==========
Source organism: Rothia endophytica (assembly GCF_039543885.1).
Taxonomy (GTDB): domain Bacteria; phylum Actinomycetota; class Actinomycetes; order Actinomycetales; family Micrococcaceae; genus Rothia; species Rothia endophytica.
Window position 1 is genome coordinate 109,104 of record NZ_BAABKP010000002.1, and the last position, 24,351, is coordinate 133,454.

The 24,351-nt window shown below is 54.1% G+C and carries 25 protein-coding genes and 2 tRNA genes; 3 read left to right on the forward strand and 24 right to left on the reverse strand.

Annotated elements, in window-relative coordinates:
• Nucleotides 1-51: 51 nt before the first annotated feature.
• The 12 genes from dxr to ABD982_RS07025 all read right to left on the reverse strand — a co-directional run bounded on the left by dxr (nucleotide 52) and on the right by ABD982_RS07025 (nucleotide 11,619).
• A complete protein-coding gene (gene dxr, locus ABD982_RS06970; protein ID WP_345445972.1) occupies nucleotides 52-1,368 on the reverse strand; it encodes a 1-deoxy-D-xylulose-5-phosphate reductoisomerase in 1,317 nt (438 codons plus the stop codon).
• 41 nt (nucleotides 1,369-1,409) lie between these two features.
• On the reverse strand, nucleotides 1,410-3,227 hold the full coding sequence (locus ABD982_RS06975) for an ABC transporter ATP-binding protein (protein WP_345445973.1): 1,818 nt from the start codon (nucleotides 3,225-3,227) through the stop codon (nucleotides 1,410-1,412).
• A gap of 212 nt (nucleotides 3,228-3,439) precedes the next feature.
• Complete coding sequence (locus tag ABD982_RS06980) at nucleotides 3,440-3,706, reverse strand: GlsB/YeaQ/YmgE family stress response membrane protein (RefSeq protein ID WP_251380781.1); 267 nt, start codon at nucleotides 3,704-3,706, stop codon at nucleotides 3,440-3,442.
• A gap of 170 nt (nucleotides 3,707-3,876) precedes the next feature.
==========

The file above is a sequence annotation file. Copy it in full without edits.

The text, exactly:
Source organism: Rothia endophytica (assembly GCF_039543885.1).
Taxonomy (GTDB): domain Bacteria; phylum Actinomycetota; class Actinomycetes; order Actinomycetales; family Micrococcaceae; genus Rothia; species Rothia endophytica.
Window position 1 is genome coordinate 109,104 of record NZ_BAABKP010000002.1, and the last position, 24,351, is coordinate 133,454.

The 24,351-nt window shown below is 54.1% G+C and carries 25 protein-coding genes and 2 tRNA genes; 3 read left to right on the forward strand and 24 right to left on the reverse strand.

Annotated elements, in window-relative coordinates:
• Nucleotides 1-51: 51 nt before the first annotated feature.
• The 12 genes from dxr to ABD982_RS07025 all read right to left on the reverse strand — a co-directional run bounded on the left by dxr (nucleotide 52) and on the right by ABD982_RS07025 (nucleotide 11,619).
• A complete protein-coding gene (gene dxr, locus ABD982_RS06970; protein ID WP_345445972.1) occupies nucleotides 52-1,368 on the reverse strand; it encodes a 1-deoxy-D-xylulose-5-phosphate reductoisomerase in 1,317 nt (438 codons plus the stop codon).
• 41 nt (nucleotides 1,369-1,409) lie between these two features.
• On the reverse strand, nucleotides 1,410-3,227 hold the full coding sequence (locus ABD982_RS06975) for an ABC transporter ATP-binding protein (protein WP_345445973.1): 1,818 nt from the start codon (nucleotides 3,225-3,227) through the stop codon (nucleotides 1,410-1,412).
• A gap of 212 nt (nucleotides 3,228-3,439) precedes the next feature.
• Complete coding sequence (locus tag ABD982_RS06980) at nucleotides 3,440-3,706, reverse strand: GlsB/YeaQ/YmgE family stress response membrane protein (RefSeq protein ID WP_251380781.1); 267 nt, start codon at nucleotides 3,704-3,706, stop codon at nucleotides 3,440-3,442.
• A gap of 170 nt (nucleotides 3,707-3,876) precedes the next feature.